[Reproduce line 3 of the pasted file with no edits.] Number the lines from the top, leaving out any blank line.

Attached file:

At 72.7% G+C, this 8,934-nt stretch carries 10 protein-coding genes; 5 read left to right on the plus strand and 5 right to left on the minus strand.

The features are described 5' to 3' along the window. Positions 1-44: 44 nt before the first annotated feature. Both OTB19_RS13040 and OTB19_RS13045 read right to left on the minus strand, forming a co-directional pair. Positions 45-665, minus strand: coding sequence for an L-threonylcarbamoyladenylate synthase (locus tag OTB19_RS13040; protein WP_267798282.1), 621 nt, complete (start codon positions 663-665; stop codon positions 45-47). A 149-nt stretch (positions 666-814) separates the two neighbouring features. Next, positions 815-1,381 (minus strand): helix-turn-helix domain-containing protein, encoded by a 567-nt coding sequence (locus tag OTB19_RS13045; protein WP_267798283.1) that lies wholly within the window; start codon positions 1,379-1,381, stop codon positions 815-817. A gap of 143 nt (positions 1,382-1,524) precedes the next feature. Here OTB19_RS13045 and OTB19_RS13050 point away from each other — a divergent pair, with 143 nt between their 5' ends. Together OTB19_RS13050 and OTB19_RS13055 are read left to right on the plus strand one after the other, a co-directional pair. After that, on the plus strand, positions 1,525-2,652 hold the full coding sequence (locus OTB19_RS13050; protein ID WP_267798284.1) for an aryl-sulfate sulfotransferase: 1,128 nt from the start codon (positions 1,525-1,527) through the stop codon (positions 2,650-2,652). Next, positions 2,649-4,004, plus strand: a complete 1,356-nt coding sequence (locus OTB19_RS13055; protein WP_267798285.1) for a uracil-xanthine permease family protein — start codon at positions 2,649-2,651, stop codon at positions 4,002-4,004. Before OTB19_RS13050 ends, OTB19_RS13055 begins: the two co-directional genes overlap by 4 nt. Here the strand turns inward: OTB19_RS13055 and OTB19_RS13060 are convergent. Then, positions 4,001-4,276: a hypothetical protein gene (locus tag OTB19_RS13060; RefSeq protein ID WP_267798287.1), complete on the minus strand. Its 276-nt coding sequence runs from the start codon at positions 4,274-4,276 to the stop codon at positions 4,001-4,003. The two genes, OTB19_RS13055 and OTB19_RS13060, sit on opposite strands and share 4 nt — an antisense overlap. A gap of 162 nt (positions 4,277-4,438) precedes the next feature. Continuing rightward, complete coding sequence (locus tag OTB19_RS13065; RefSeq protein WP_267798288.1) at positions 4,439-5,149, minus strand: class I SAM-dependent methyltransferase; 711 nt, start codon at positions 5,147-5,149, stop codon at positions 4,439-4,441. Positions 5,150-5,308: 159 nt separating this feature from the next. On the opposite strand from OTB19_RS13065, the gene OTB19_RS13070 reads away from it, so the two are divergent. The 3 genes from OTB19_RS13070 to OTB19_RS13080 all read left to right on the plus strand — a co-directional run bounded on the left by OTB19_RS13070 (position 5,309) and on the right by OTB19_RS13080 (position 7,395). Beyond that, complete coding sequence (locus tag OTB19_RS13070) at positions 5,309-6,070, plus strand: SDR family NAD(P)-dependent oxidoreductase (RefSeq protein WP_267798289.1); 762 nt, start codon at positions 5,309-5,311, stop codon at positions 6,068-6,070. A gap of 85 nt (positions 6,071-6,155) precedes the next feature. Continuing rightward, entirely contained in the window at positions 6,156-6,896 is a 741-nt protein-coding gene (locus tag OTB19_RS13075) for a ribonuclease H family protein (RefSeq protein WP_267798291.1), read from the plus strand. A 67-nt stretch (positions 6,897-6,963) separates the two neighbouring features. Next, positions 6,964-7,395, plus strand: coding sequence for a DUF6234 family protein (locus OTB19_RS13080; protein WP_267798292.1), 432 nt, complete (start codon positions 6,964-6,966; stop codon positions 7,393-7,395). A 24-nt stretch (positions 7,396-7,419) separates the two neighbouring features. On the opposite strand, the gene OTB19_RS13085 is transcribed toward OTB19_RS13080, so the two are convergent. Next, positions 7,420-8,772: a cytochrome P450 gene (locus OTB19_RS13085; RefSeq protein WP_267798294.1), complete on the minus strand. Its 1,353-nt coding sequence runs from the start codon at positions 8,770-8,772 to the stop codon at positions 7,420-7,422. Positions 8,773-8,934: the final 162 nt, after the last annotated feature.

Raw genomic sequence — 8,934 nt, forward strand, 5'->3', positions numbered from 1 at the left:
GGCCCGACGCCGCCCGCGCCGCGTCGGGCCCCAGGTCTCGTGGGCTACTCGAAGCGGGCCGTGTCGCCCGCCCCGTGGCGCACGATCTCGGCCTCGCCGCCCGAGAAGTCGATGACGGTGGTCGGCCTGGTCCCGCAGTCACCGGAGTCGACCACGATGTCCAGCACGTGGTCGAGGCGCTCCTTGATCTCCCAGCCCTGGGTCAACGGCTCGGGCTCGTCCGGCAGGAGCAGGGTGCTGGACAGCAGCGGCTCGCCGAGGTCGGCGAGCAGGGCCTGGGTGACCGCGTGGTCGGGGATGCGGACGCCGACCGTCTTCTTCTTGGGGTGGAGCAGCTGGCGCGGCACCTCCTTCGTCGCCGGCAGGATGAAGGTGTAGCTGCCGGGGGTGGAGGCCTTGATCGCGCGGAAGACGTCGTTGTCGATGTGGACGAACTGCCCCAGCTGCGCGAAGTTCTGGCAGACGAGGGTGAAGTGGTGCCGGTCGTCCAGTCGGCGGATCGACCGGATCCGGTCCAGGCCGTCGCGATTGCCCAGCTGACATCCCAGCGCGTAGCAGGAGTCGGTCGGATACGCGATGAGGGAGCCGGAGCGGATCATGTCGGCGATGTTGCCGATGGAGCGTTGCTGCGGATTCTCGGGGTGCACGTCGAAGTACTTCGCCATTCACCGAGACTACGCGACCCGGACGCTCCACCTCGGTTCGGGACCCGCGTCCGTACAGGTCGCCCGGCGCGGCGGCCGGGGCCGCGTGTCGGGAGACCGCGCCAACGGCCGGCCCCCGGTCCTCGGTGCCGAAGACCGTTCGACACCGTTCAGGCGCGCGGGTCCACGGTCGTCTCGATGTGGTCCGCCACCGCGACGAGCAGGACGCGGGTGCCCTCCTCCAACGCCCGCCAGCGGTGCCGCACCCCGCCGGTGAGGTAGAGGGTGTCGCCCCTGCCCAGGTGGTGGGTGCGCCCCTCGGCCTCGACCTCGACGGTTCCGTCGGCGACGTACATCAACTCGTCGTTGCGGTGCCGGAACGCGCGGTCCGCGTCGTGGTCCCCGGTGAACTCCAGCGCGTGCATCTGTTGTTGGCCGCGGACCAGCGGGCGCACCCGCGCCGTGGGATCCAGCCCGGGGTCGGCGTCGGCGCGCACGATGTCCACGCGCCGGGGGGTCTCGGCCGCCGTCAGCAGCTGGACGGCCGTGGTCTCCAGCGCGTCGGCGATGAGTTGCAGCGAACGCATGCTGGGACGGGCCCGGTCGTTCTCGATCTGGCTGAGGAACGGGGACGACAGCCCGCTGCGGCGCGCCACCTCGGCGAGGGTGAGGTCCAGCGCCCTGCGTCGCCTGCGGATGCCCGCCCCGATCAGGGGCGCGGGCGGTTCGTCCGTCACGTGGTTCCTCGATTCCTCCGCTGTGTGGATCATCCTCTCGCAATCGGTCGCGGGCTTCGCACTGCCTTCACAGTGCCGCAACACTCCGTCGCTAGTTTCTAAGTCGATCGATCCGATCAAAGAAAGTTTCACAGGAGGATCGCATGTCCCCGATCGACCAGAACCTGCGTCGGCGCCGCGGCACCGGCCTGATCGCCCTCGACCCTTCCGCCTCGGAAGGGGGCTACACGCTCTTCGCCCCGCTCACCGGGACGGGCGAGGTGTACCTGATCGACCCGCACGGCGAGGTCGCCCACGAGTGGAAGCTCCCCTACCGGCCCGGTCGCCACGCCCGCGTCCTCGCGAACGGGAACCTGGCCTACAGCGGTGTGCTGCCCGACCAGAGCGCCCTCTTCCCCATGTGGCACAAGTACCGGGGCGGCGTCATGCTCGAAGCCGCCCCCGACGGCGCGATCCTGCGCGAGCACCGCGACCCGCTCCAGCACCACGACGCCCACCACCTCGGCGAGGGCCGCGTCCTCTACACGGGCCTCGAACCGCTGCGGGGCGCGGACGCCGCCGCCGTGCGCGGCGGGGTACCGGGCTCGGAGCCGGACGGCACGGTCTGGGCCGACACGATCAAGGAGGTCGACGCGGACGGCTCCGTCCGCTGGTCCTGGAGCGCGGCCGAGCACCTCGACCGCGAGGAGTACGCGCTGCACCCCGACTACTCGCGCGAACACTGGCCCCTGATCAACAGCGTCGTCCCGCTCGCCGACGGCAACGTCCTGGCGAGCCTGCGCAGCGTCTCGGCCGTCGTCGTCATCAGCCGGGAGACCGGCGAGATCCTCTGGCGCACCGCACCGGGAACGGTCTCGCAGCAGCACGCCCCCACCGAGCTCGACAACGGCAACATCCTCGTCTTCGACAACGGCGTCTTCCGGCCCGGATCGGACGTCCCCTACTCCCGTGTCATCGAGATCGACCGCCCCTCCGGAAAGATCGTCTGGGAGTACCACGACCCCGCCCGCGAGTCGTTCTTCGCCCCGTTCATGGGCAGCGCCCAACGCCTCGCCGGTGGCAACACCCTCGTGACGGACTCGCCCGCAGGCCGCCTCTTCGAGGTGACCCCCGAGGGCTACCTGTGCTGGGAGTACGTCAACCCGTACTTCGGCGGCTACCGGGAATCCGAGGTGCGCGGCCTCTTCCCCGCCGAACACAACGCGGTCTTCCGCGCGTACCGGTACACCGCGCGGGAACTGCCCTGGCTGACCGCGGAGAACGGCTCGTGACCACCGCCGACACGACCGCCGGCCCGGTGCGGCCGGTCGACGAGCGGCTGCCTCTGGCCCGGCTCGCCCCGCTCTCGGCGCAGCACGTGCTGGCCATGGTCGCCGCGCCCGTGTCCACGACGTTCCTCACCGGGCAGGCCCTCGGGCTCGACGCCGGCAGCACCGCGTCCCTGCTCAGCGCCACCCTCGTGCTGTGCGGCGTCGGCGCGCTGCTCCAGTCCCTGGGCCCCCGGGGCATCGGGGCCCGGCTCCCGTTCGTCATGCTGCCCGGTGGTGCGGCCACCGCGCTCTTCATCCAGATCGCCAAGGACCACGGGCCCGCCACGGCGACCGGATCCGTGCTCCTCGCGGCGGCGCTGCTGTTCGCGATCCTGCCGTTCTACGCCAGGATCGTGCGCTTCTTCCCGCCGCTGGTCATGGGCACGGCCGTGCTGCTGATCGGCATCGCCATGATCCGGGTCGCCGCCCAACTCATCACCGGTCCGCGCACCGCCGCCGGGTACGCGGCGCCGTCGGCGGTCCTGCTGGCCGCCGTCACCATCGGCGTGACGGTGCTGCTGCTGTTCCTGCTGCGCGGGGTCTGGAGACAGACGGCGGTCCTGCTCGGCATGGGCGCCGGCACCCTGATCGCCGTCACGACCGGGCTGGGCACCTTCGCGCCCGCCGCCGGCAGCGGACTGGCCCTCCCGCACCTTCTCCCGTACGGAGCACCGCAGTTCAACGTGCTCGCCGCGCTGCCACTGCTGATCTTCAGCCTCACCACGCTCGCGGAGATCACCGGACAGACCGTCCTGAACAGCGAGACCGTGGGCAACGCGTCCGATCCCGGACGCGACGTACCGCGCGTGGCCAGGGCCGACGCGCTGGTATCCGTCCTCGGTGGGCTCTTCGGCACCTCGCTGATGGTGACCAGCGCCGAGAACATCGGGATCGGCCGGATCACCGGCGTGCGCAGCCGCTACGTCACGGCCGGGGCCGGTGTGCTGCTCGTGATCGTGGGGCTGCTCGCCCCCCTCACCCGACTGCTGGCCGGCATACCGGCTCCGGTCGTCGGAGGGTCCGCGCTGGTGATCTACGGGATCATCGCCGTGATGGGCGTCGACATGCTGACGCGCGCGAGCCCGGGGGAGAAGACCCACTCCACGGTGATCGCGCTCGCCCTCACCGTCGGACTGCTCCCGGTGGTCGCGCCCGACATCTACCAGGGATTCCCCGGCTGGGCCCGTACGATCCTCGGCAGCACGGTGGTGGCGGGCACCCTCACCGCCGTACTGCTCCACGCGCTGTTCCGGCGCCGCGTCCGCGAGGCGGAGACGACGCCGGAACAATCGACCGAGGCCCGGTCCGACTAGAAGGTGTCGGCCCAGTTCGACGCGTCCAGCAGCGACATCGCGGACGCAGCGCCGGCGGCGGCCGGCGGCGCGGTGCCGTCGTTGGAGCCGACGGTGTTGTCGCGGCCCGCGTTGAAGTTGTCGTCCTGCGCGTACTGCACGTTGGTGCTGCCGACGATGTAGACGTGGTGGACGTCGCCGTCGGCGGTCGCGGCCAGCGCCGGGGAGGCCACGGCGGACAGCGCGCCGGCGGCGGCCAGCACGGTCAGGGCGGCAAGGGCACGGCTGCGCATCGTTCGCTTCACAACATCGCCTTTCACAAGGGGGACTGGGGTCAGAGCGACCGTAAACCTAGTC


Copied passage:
Raw genomic sequence — 8,934 nt, forward strand, 5'->3', positions numbered from 1 at the left: